The minutes of the joint committee meeting of 6 December

Mr. Edmund Honohan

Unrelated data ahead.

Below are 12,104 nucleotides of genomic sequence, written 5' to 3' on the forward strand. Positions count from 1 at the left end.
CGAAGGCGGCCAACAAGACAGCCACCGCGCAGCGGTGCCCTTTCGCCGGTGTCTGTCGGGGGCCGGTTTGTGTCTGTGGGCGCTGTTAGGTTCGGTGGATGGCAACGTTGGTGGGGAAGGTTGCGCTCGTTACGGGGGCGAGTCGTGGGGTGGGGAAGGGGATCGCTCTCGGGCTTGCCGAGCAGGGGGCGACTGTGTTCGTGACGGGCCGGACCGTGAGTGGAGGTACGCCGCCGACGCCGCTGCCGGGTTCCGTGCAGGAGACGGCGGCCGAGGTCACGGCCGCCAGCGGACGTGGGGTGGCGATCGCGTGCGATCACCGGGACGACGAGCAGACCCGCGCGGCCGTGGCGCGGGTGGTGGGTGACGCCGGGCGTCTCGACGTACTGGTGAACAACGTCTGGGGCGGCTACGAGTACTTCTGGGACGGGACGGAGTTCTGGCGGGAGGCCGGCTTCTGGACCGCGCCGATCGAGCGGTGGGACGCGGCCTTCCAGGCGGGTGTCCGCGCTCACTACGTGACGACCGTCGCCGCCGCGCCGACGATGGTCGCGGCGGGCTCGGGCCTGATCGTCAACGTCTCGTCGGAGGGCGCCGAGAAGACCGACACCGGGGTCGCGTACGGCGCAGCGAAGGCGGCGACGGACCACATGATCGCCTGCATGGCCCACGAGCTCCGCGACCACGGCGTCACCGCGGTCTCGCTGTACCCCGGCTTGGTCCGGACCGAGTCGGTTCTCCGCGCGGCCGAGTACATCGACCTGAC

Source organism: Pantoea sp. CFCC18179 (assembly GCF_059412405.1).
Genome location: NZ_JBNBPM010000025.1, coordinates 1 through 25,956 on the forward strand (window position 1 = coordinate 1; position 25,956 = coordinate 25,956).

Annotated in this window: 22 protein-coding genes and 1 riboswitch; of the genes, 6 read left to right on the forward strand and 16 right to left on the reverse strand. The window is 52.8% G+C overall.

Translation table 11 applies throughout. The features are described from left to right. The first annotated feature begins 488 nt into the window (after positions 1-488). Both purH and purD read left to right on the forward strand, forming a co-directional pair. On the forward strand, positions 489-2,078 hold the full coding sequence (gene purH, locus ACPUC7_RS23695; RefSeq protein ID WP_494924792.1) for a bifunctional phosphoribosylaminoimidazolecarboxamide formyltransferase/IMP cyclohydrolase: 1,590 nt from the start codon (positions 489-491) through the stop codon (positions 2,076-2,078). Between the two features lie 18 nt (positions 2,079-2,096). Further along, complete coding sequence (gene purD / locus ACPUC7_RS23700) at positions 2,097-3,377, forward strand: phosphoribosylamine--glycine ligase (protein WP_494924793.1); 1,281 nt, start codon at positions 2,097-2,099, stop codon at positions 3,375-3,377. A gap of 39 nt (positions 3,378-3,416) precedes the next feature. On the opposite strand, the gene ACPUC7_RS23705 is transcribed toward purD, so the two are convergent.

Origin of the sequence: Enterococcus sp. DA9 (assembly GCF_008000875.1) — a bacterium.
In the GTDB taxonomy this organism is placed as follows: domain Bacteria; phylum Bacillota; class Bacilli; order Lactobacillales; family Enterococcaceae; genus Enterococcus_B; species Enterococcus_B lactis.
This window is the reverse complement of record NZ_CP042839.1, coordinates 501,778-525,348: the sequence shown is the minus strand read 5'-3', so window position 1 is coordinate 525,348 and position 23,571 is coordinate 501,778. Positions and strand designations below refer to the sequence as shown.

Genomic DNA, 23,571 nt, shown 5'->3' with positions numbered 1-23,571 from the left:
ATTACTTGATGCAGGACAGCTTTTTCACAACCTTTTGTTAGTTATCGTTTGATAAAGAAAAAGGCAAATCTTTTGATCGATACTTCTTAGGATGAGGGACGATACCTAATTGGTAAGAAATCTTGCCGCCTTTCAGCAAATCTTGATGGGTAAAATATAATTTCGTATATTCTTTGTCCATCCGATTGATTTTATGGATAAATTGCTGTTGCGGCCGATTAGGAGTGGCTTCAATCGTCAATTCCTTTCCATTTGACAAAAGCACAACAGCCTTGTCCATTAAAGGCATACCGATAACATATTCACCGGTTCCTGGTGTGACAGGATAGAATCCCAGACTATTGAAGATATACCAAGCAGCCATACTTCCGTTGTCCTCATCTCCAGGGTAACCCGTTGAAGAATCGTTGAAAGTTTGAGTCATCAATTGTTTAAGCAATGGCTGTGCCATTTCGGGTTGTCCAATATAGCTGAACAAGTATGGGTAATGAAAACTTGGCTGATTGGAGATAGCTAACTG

There is an astonishing ignorance on the part of the public as to what exactly judges know or do not know. Technically, they come into court with a clean sheet of paper, and it is the responsibility of counsel and the parties to tell the judge what the law is. Often, it is the case that the judge will say he or she does not need to be told and that he or she knows what the law is, but sometimes a position, proposition or a submission is made by one party to which the other party is not in a position to respond. The judge then is left with a situation where he or she may or may not have the resources to go and inform himself or herself, but there is no obligation to do so. When I started as a master, there was a rather amusing practice in place which was the link between this place and that place, whereby I was sent three hard copies of every statutory instrument in a brown envelope. That was the link between the Oireachtas and the Judiciary. Apart from that, there was no formal method of communicating the content of statutory instruments. The problem is, according to Trevor Redmond in Law of the European Union: